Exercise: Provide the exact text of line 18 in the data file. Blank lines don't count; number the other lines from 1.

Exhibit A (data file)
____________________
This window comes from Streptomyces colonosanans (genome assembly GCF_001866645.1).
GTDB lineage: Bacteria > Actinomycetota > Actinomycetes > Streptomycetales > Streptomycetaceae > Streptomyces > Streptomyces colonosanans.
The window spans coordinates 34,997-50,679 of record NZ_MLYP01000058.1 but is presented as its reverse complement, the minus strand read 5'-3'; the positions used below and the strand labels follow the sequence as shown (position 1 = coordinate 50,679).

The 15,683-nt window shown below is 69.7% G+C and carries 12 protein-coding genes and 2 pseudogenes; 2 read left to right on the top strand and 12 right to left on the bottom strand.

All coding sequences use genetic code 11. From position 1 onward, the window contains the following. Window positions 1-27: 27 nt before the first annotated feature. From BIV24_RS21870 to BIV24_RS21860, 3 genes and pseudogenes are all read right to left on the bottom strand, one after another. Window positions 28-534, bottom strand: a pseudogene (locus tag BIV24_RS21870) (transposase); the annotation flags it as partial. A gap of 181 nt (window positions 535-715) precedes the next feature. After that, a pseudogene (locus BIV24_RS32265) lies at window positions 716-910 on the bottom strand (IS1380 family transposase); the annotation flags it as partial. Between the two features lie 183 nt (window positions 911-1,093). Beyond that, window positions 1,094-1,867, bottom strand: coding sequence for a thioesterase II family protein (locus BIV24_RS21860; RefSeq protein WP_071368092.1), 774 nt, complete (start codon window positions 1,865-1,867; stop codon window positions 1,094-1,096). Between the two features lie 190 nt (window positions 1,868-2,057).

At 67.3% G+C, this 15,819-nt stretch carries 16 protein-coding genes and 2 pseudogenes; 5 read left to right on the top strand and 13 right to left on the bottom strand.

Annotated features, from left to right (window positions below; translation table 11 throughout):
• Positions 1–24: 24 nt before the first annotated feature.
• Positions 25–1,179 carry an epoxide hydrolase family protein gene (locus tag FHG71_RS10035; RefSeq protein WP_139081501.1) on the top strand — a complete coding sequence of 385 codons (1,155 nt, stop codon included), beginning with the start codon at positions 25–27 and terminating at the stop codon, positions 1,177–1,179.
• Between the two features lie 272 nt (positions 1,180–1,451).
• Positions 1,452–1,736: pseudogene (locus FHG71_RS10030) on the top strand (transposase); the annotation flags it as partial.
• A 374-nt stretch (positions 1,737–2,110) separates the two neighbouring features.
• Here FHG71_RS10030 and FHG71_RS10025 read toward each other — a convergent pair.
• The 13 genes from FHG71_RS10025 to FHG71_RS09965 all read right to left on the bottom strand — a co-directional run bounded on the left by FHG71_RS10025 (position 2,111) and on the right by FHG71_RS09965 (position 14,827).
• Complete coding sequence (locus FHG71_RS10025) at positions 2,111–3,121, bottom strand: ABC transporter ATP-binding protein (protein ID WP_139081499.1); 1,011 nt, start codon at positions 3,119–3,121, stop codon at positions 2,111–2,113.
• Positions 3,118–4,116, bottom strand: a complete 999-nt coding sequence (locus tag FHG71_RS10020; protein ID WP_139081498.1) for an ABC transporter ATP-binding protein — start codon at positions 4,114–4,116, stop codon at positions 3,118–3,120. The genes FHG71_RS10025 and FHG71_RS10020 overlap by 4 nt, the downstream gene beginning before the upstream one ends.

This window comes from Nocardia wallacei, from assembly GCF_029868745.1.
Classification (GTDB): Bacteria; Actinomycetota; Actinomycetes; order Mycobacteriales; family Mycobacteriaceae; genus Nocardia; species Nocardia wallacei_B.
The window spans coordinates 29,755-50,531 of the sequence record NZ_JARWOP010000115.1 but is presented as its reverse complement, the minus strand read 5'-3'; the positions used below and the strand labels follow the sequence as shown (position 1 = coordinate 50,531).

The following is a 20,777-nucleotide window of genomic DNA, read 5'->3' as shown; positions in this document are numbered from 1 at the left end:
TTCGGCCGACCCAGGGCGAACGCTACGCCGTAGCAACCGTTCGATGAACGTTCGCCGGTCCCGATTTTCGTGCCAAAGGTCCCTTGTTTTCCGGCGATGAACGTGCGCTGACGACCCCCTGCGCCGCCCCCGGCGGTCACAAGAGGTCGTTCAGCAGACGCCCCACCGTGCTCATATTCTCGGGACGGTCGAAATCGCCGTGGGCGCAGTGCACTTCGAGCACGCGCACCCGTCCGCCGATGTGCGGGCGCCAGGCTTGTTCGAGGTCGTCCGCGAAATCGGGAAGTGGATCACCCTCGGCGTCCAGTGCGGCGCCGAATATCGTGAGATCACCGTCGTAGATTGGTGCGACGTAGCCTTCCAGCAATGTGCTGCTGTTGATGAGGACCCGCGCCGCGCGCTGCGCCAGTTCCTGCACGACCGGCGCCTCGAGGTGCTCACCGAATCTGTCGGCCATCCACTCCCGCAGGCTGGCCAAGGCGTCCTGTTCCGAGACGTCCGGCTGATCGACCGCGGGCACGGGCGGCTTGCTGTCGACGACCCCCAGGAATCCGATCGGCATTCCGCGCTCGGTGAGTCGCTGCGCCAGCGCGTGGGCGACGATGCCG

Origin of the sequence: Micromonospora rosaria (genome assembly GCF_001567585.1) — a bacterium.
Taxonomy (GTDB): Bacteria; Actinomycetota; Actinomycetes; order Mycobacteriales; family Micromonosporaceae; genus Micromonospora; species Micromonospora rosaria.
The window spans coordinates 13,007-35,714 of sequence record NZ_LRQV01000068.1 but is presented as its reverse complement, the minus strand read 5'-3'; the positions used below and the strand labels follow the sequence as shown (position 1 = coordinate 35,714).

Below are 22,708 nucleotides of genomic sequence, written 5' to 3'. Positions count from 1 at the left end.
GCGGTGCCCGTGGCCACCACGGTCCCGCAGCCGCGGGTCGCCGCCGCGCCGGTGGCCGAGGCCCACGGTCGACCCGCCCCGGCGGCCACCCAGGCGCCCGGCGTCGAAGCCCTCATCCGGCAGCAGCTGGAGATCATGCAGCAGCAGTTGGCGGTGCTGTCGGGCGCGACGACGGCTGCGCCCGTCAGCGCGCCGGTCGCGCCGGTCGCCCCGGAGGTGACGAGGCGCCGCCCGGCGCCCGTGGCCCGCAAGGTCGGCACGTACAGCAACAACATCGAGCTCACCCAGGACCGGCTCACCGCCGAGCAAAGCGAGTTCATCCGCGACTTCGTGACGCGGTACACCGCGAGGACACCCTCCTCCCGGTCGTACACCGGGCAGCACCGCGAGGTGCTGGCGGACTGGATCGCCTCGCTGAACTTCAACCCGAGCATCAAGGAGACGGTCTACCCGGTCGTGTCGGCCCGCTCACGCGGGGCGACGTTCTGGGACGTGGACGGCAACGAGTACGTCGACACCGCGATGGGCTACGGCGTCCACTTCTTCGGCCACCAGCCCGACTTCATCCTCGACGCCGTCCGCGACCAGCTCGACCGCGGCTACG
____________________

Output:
Classification (GTDB): Bacteria; Actinomycetota; Actinomycetes; order Mycobacteriales; family Mycobacteriaceae; genus Nocardia; species Nocardia wallacei_B.